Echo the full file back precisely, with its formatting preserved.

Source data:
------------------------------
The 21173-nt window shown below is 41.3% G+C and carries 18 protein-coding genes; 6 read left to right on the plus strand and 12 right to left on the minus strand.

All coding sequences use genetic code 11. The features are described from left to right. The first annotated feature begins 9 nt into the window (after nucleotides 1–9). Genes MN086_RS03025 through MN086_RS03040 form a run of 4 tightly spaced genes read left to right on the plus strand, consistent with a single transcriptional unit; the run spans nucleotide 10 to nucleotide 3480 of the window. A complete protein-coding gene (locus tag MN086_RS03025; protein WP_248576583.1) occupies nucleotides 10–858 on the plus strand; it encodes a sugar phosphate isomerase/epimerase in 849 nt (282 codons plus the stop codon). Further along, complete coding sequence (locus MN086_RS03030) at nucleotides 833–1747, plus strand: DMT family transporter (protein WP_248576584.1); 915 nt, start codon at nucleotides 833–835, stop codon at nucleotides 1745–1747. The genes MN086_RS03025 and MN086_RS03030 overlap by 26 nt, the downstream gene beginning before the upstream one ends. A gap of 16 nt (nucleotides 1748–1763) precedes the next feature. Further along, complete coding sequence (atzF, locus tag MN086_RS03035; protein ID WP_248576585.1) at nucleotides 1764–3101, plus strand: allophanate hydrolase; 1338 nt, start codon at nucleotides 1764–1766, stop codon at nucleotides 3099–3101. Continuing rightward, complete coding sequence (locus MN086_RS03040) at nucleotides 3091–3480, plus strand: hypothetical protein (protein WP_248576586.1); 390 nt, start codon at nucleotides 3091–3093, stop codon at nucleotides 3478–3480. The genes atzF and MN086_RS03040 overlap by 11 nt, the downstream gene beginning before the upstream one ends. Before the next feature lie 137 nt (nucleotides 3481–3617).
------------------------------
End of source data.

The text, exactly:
The 21173-nt window shown below is 41.3% G+C and carries 18 protein-coding genes; 6 read left to right on the plus strand and 12 right to left on the minus strand.

All coding sequences use genetic code 11. The features are described from left to right. The first annotated feature begins 9 nt into the window (after nucleotides 1–9). Genes MN086_RS03025 through MN086_RS03040 form a run of 4 tightly spaced genes read left to right on the plus strand, consistent with a single transcriptional unit; the run spans nucleotide 10 to nucleotide 3480 of the window. A complete protein-coding gene (locus tag MN086_RS03025; protein WP_248576583.1) occupies nucleotides 10–858 on the plus strand; it encodes a sugar phosphate isomerase/epimerase in 849 nt (282 codons plus the stop codon). Further along, complete coding sequence (locus MN086_RS03030) at nucleotides 833–1747, plus strand: DMT family transporter (protein WP_248576584.1); 915 nt, start codon at nucleotides 833–835, stop codon at nucleotides 1745–1747. The genes MN086_RS03025 and MN086_RS03030 overlap by 26 nt, the downstream gene beginning before the upstream one ends. A gap of 16 nt (nucleotides 1748–1763) precedes the next feature. Further along, complete coding sequence (atzF, locus tag MN086_RS03035; protein ID WP_248576585.1) at nucleotides 1764–3101, plus strand: allophanate hydrolase; 1338 nt, start codon at nucleotides 1764–1766, stop codon at nucleotides 3099–3101. Continuing rightward, complete coding sequence (locus MN086_RS03040) at nucleotides 3091–3480, plus strand: hypothetical protein (protein WP_248576586.1); 390 nt, start codon at nucleotides 3091–3093, stop codon at nucleotides 3478–3480. The genes atzF and MN086_RS03040 overlap by 11 nt, the downstream gene beginning before the upstream one ends. Before the next feature lie 137 nt (nucleotides 3481–3617).